April 15, 1926.
July 8, 1926.
Negligence — Automobiles — Pedestrians — Running over — Case for jury.
In an action of trespass to recover damages for personal injuries, the case is for the jury and a verdict for the plaintiff will be sustained, where the issue is one of fact as to the manner in which the automobile of the defendant was operated at a street intersection at the time of the accident.
Negligence — Automobiles — Charge of court.
In such case it is error to instruct the jury that if the driver "neglects to operate his machine so as to avoid striking a pedestrian it is for the jury to determine whether he operated the machine with due care."
It is not the law that a driver at night is responsible for every collision with a pedestrian; the collision may be the result of contributory negligence of the pedestrian; it may be an accident for which neither is responsible; although, of course, a driver is liable if the collision results from his failure to operate with the care required by the circumstances and if the plaintiff is not negligent.
The doctrine of comparative negligence is not recognized in Pennsylvania, unless applying the federal statute. Any negligence on the part of the plaintiff that contributes to his injury defeats his action. There can be no balancing or matching of degrees of negligence.
Appeal No. 12, April T., 1926, by defendant, from judgment of C.P. Lawrence County, March T., 1922, No. 84, in the case of Mary Flynn v. Lloyd Moore.
Before PORTER, P.J., HENDERSON, TREXLER, KELLER, LINN, GAWTHROP and CUNNINGHAM, JJ. Reversed.
Trespass to recover damages for personal injuries. Before EMERY, P.J.
The facts are stated in the opinion of the Superior Court.
Verdict for plaintiff in the sum of $650 and judgment thereon. Defendant appealed.
Errors assigned were the charge of the court, as referred to in the opinion of the Superior Court, and refusal of defendant's motion for judgment non obstante veredicto.
Clyde Gibson, of Gibson White, and with him Hugus Caldwell, for appellant, cited: Flanigan v. McLean, 267 Pa. 553; McAvoy v. Kromer, et al., 277 Pa. 196; Leslie v. Catanzaro, 272 Pa. 419; Wm. Mattimore v. City of Erie, 144 Pa. 14; The Oil City Fuel Supply Company v. William Boundy, 122 Pa. 449; Weir v. Haverford Electric Light Co., 221 Pa. 611.
M.J. Kraus, and with him A. Martin Graham and Charles Matthews, Jr., for appellee, cited: Healey v. Shedaker, 264 R.S. 512; Lewis v. Woods, 247 Pa. 545; Oelrich v. Kent, 259 Pa. 407; Mackim v. Patterson, 270 Pa. 107.
Argued April 15, 1926.
Defendant appeals from judgment on a verdict in a suit for personal injuries. Between 7 and 8 o'clock on a rainy evening, December 4, 1920, defendant was driving a car southward on Jefferson Street in the City of New Castle. While crossing North Street, and apparently as he passed the line of the southern footway crossing, he, for the first time, realized that he had collided with some object; he had struck the plaintiff, who, unconscious, was lying some short distance behind his car. There is evidence that before plaintiff started to cross the street and also while crossing, she looked for approaching vehicles in the direction from which the defendant came but saw none. There was a conflict in the evidence as to whether he sounded his horn for the North Street crossing, or whether the only warning given was for Falls Street crossing — the street next above North Street. Defendant testified that though his lights were lighted, he did not see anyone crossing in front of him. In the circumstances so described, the duty of determining whether he made the street crossing and approached the south footway crossing with due regard for the rights of pedestrians who might be using it, was for the jury: Healy v. Shedaker, 264 Pa. 512; Mackin v. Patterson, 270 Pa. 107.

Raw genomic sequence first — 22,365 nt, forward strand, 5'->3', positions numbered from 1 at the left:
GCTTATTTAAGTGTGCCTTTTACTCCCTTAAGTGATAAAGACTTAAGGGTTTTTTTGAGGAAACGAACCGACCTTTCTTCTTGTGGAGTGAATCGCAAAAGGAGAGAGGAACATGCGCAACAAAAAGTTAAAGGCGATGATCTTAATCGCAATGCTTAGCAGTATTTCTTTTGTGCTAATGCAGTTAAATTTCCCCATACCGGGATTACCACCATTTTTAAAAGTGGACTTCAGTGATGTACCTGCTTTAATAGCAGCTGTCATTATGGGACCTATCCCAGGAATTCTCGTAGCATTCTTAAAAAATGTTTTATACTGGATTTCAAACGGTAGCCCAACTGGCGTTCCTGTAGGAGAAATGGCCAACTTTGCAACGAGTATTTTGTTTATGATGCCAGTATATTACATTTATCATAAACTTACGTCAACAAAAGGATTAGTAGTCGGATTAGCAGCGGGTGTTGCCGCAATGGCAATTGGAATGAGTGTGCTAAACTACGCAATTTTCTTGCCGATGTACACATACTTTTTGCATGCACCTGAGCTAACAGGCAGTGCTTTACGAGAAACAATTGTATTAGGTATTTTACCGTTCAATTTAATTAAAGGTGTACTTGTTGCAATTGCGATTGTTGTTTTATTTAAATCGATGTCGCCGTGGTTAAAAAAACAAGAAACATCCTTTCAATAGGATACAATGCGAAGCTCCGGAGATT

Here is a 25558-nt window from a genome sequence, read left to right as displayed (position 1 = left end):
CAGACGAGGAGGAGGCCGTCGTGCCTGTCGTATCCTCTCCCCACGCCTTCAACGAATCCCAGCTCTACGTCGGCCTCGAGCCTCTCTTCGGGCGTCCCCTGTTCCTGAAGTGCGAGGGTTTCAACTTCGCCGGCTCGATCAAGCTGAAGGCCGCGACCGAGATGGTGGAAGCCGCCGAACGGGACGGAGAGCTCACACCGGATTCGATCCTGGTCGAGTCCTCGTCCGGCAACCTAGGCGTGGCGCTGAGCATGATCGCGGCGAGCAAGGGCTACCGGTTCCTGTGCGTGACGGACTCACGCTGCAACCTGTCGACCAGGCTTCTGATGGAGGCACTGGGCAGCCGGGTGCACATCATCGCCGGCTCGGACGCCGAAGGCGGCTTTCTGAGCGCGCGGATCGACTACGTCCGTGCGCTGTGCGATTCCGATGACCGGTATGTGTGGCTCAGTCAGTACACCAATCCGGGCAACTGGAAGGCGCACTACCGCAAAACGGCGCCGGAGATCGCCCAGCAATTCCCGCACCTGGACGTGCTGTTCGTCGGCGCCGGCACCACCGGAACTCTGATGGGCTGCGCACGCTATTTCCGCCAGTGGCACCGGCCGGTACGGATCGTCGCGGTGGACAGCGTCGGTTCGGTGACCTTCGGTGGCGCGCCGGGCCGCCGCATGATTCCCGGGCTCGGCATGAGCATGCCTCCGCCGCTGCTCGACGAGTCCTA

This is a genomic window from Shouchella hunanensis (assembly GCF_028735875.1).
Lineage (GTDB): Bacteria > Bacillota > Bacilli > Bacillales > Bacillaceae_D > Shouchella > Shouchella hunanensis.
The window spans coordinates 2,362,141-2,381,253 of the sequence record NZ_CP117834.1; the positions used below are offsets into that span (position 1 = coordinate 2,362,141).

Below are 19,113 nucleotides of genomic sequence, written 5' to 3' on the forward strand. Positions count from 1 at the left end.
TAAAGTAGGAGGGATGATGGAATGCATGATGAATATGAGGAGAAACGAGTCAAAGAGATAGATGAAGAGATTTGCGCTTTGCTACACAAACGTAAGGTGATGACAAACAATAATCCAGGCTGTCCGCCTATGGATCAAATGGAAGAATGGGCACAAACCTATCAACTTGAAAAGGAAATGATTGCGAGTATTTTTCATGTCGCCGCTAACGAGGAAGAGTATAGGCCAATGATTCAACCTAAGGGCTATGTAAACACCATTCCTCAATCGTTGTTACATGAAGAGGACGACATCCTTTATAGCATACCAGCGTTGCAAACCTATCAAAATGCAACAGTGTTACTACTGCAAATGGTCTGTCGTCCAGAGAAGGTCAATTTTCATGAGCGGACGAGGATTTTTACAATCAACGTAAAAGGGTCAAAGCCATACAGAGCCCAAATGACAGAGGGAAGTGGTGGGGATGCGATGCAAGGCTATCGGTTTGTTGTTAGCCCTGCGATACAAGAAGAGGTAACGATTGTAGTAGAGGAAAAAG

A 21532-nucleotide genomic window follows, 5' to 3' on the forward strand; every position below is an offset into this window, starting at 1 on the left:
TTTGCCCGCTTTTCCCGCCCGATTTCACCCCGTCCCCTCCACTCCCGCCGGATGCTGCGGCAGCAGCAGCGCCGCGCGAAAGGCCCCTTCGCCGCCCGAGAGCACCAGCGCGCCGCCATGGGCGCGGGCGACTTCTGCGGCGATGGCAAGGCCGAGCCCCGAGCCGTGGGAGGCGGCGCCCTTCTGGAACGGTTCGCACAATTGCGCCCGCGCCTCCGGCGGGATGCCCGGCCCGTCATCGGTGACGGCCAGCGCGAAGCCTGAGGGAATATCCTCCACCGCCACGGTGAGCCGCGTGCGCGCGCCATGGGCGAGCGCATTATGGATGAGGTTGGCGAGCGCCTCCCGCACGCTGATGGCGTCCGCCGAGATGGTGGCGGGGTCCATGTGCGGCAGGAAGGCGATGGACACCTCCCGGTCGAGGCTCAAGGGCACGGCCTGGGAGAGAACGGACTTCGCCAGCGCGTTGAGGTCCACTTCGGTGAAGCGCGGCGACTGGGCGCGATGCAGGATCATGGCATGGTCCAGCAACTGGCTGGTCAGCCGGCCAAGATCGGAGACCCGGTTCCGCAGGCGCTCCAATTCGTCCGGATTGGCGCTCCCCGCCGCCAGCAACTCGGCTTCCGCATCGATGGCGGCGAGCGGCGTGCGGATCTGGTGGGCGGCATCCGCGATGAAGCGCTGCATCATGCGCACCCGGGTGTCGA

But there was reversible error in affirming plaintiff's second point for charge, — as follows: "The driver of an automobile at night is bound to greater care than in the daytime, because of the inability of pedestrians to see his approach, and if he neglects to operate his machine so as to avoid striking a pedestrian it is for the jury to determine whether he operated the machine with due care." We understand the word "neglects" in that point to mean omits. It is not the law that a driver at night is responsible for every collision with a pedestrian; the collision may be the result of the contributory negligence of the pedestrian; it may be an accident for which neither is responsible; of course a driver is liable if the collision results from his failure to operate with the care required by the circumstances and if the plaintiff is not negligent.
As the case goes back for retrial, we note that there is some basis for appellant's complaint that the charge on the subject of contributory negligence was perhaps confusing to the jury; we need not discuss it in detail; it is sufficient to call attention to the rule: "The doctrine of comparative negligence has not been recognized in our State; [unless applying the federal statute: Waina v. Penna. Co., 251 Pa. 213]; any negligence on the part of a plaintiff that contributes to, ...... his injury defeats his action.
There can be no balancing or matching of degrees of negligence. This has been held so rigidly that in Monongahela City v. Fischer, 111 Pa. 9; Oil City Fuel Supply Co. v. Boundy, 122 Pa. 449, and Mattimore v. Erie City, 144 Pa. 14, the judgments were reversed because of the use of the word `material' to qualify the degree of plaintiff's negligence": Weir v. Haverford Elec. Light Co., 221 Pa. 611, 617.
Judgment reversed and a new trial awarded.